LITTLE ROCK, Ark. (AP) - The state Health Department says three cases of influenza have been confirmed in Arkansas.
The Centers for Disease Control and Prevention says flu cases have been confirmed in most states, though the illness is not at epidemic levels.
In Arkansas, one case was in an area that includes most of Pulaski County south of the Arkansas River. Two cases occurred in an area west of Hot Springs to the Oklahoma border. The Health Department cited privacy laws as the reason for not being more specific. A hospital in Conway says it has confirmed cases there, but are not part of the state count.
The Health Department still has about 4,000 flu vaccinations on hand, and private physicians also have the vaccine in stock. Influenza is a respiratory illness that brings fever, severe headache, body aches, cough and sometimes stomach upset. It is of particular risk to the very young and older people, though people with certain health conditions are also more vulnerable.
If caught in the first 48 hours of symptoms, antiviral drugs can reduce symptoms and shorten duration the patient is sick.
Dr. Mike Fahr, an emergency room physician at Conway Regional Medical Center, said flu cases began to surface a week or two ago.
"It's a viral illness. It starts kind of like a cold, but the symptoms are magnified many times. We get young, healthy people coming in, thinking they're going to die. They can't believe it when you tell them it's the flu. People will tell you, 'I've had the flu before,' but they haven't. They've had a bad cold. The flu is a lot worse."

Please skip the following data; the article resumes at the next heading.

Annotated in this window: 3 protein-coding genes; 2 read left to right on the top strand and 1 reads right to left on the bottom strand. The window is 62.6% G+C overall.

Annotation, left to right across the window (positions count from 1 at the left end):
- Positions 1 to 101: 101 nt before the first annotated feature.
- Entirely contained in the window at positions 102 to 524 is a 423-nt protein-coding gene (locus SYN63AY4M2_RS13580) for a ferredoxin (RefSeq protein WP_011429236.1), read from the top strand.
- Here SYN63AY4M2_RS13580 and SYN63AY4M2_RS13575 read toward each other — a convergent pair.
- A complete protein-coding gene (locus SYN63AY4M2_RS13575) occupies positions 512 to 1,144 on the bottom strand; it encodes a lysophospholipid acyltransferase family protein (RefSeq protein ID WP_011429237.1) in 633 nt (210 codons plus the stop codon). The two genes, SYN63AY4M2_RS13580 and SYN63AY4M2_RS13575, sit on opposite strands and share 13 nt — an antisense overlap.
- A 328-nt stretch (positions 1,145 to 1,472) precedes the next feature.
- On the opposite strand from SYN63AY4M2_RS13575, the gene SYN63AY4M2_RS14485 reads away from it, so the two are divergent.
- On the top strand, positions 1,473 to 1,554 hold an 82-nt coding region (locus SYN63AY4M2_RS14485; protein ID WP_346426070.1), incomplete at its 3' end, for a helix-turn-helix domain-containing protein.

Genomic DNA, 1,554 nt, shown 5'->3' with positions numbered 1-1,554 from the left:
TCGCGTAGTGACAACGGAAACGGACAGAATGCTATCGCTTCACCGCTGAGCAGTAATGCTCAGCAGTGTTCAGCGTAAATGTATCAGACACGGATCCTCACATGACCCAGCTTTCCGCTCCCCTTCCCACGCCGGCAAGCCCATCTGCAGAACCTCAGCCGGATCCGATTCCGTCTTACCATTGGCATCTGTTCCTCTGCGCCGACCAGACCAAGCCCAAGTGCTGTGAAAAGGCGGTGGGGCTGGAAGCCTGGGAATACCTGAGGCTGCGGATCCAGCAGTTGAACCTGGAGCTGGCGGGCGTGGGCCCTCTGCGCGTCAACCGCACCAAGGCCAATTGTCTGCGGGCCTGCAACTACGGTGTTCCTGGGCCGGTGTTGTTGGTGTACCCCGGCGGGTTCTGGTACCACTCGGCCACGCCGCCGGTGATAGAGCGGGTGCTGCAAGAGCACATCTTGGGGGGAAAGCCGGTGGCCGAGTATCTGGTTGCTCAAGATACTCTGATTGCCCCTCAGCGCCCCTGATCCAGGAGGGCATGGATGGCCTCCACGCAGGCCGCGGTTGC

Fahr said antiviral medications such as Tamiflu and Relenza can decrease the length and severity of the flu if given within the first 48 hours.
"If they come into the ER after it peaks, we just treat it symptomatically," he said. "We give them some medicines that make them feel better while they weather the storm."
The flu is spread through sneezing, coughing or by touching a surface with the virus on it and then touching the nose or mouth. Covering coughs and sneezes and frequent handwashing can help prevent the spread, but getting a flu shot is the best protection.
Each year, there are 25 million to 50 million flu cases in the U.S., with 36,000 deaths associated with the virus.
The vaccine, which is also available as a nasal spray, is produced by using dead virus, so a flu shot cannot cause the illness.
Some health conditions prevent people from being able to get the vaccine. In general, the Health Department recommends that people over six months of age get the vaccine. The protection is most needed by people 50 and older; children ages six months through 18 years; adults and children with chronic lung or heart disorders, including heart disease and asthma; and pregnant women.
People who should not receive the shot include those with a severe allergy to eggs, which is used to make the vaccine, and people with a history of Guillain-Barre syndrome during the six weeks after receiving a previous influenza vaccine.
Information from: Log Cabin Democrat, http://www.thecabin.net
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